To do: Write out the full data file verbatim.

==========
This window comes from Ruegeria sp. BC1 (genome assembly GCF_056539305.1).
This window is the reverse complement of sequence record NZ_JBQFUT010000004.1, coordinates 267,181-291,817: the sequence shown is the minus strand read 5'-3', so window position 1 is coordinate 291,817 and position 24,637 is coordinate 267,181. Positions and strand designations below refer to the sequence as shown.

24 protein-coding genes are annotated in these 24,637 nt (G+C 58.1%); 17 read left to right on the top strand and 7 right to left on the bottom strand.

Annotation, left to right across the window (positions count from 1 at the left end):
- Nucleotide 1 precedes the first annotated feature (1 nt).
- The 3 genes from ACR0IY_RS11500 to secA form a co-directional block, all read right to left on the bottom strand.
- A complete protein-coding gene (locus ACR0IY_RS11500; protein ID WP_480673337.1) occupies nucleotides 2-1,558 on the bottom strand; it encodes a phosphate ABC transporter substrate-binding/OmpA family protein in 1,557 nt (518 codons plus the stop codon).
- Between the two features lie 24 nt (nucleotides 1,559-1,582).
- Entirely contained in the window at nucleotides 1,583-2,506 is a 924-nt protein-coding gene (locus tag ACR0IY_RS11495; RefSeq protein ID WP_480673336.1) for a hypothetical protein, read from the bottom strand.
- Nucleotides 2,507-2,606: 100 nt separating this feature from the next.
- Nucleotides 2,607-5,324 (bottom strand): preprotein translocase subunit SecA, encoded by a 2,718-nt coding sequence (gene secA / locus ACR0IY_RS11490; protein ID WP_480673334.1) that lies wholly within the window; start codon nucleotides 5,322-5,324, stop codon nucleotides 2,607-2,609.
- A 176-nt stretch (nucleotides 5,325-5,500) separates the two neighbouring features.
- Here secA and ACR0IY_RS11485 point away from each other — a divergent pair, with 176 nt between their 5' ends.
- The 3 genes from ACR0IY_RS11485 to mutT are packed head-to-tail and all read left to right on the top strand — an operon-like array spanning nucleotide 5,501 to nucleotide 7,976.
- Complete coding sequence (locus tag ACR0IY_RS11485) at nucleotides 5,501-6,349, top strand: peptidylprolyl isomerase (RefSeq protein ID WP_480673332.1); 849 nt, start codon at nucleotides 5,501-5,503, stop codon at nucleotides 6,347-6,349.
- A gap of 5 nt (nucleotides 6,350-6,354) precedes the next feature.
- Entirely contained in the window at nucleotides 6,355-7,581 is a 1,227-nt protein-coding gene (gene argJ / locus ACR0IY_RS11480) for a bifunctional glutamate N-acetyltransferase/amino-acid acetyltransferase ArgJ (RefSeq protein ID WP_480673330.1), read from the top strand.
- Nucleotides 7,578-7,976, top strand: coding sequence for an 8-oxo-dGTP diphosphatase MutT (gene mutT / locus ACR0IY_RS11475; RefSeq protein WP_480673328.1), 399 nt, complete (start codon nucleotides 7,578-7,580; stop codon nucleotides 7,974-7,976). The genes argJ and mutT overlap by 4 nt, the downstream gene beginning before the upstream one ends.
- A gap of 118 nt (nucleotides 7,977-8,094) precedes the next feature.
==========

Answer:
This window comes from Ruegeria sp. BC1 (genome assembly GCF_056539305.1).
This window is the reverse complement of sequence record NZ_JBQFUT010000004.1, coordinates 267,181-291,817: the sequence shown is the minus strand read 5'-3', so window position 1 is coordinate 291,817 and position 24,637 is coordinate 267,181. Positions and strand designations below refer to the sequence as shown.

24 protein-coding genes are annotated in these 24,637 nt (G+C 58.1%); 17 read left to right on the top strand and 7 right to left on the bottom strand.

Annotation, left to right across the window (positions count from 1 at the left end):
- Nucleotide 1 precedes the first annotated feature (1 nt).
- The 3 genes from ACR0IY_RS11500 to secA form a co-directional block, all read right to left on the bottom strand.
- A complete protein-coding gene (locus ACR0IY_RS11500; protein ID WP_480673337.1) occupies nucleotides 2-1,558 on the bottom strand; it encodes a phosphate ABC transporter substrate-binding/OmpA family protein in 1,557 nt (518 codons plus the stop codon).
- Between the two features lie 24 nt (nucleotides 1,559-1,582).
- Entirely contained in the window at nucleotides 1,583-2,506 is a 924-nt protein-coding gene (locus tag ACR0IY_RS11495; RefSeq protein ID WP_480673336.1) for a hypothetical protein, read from the bottom strand.
- Nucleotides 2,507-2,606: 100 nt separating this feature from the next.
- Nucleotides 2,607-5,324 (bottom strand): preprotein translocase subunit SecA, encoded by a 2,718-nt coding sequence (gene secA / locus ACR0IY_RS11490; protein ID WP_480673334.1) that lies wholly within the window; start codon nucleotides 5,322-5,324, stop codon nucleotides 2,607-2,609.
- A 176-nt stretch (nucleotides 5,325-5,500) separates the two neighbouring features.
- Here secA and ACR0IY_RS11485 point away from each other — a divergent pair, with 176 nt between their 5' ends.
- The 3 genes from ACR0IY_RS11485 to mutT are packed head-to-tail and all read left to right on the top strand — an operon-like array spanning nucleotide 5,501 to nucleotide 7,976.
- Complete coding sequence (locus tag ACR0IY_RS11485) at nucleotides 5,501-6,349, top strand: peptidylprolyl isomerase (RefSeq protein ID WP_480673332.1); 849 nt, start codon at nucleotides 5,501-5,503, stop codon at nucleotides 6,347-6,349.
- A gap of 5 nt (nucleotides 6,350-6,354) precedes the next feature.
- Entirely contained in the window at nucleotides 6,355-7,581 is a 1,227-nt protein-coding gene (gene argJ / locus ACR0IY_RS11480) for a bifunctional glutamate N-acetyltransferase/amino-acid acetyltransferase ArgJ (RefSeq protein ID WP_480673330.1), read from the top strand.
- Nucleotides 7,578-7,976, top strand: coding sequence for an 8-oxo-dGTP diphosphatase MutT (gene mutT / locus ACR0IY_RS11475; RefSeq protein WP_480673328.1), 399 nt, complete (start codon nucleotides 7,578-7,580; stop codon nucleotides 7,974-7,976). The genes argJ and mutT overlap by 4 nt, the downstream gene beginning before the upstream one ends.
- A gap of 118 nt (nucleotides 7,977-8,094) precedes the next feature.